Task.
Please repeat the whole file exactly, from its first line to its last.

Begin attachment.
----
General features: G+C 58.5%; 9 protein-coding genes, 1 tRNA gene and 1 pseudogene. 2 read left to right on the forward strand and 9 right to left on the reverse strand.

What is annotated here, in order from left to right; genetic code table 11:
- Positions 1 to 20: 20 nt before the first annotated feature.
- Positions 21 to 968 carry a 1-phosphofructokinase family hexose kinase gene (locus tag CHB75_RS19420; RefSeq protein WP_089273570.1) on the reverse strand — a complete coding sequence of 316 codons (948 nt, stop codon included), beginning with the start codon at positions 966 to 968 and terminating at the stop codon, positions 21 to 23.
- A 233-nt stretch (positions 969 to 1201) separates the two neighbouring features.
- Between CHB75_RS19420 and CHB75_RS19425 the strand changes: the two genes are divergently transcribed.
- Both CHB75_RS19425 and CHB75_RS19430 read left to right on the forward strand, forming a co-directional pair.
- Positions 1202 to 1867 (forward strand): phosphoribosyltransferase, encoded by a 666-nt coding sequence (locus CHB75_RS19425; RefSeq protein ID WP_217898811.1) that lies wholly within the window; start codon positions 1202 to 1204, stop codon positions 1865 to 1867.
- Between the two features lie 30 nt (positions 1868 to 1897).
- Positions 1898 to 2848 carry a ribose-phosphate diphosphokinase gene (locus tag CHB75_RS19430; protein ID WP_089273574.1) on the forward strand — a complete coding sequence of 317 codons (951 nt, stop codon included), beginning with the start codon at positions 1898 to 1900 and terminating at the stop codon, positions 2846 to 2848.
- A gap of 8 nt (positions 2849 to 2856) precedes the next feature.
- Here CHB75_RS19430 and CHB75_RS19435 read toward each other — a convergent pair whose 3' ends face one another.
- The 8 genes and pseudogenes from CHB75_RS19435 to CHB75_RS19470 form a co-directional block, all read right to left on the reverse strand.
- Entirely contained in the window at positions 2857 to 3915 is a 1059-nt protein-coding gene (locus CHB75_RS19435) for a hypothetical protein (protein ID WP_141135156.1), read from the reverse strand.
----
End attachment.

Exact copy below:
General features: G+C 58.5%; 9 protein-coding genes, 1 tRNA gene and 1 pseudogene. 2 read left to right on the forward strand and 9 right to left on the reverse strand.

What is annotated here, in order from left to right; genetic code table 11:
- Positions 1 to 20: 20 nt before the first annotated feature.
- Positions 21 to 968 carry a 1-phosphofructokinase family hexose kinase gene (locus tag CHB75_RS19420; RefSeq protein WP_089273570.1) on the reverse strand — a complete coding sequence of 316 codons (948 nt, stop codon included), beginning with the start codon at positions 966 to 968 and terminating at the stop codon, positions 21 to 23.
- A 233-nt stretch (positions 969 to 1201) separates the two neighbouring features.
- Between CHB75_RS19420 and CHB75_RS19425 the strand changes: the two genes are divergently transcribed.
- Both CHB75_RS19425 and CHB75_RS19430 read left to right on the forward strand, forming a co-directional pair.
- Positions 1202 to 1867 (forward strand): phosphoribosyltransferase, encoded by a 666-nt coding sequence (locus CHB75_RS19425; RefSeq protein ID WP_217898811.1) that lies wholly within the window; start codon positions 1202 to 1204, stop codon positions 1865 to 1867.
- Between the two features lie 30 nt (positions 1868 to 1897).
- Positions 1898 to 2848 carry a ribose-phosphate diphosphokinase gene (locus tag CHB75_RS19430; protein ID WP_089273574.1) on the forward strand — a complete coding sequence of 317 codons (951 nt, stop codon included), beginning with the start codon at positions 1898 to 1900 and terminating at the stop codon, positions 2846 to 2848.
- A gap of 8 nt (positions 2849 to 2856) precedes the next feature.
- Here CHB75_RS19430 and CHB75_RS19435 read toward each other — a convergent pair whose 3' ends face one another.
- The 8 genes and pseudogenes from CHB75_RS19435 to CHB75_RS19470 form a co-directional block, all read right to left on the reverse strand.
- Entirely contained in the window at positions 2857 to 3915 is a 1059-nt protein-coding gene (locus CHB75_RS19435) for a hypothetical protein (protein ID WP_141135156.1), read from the reverse strand.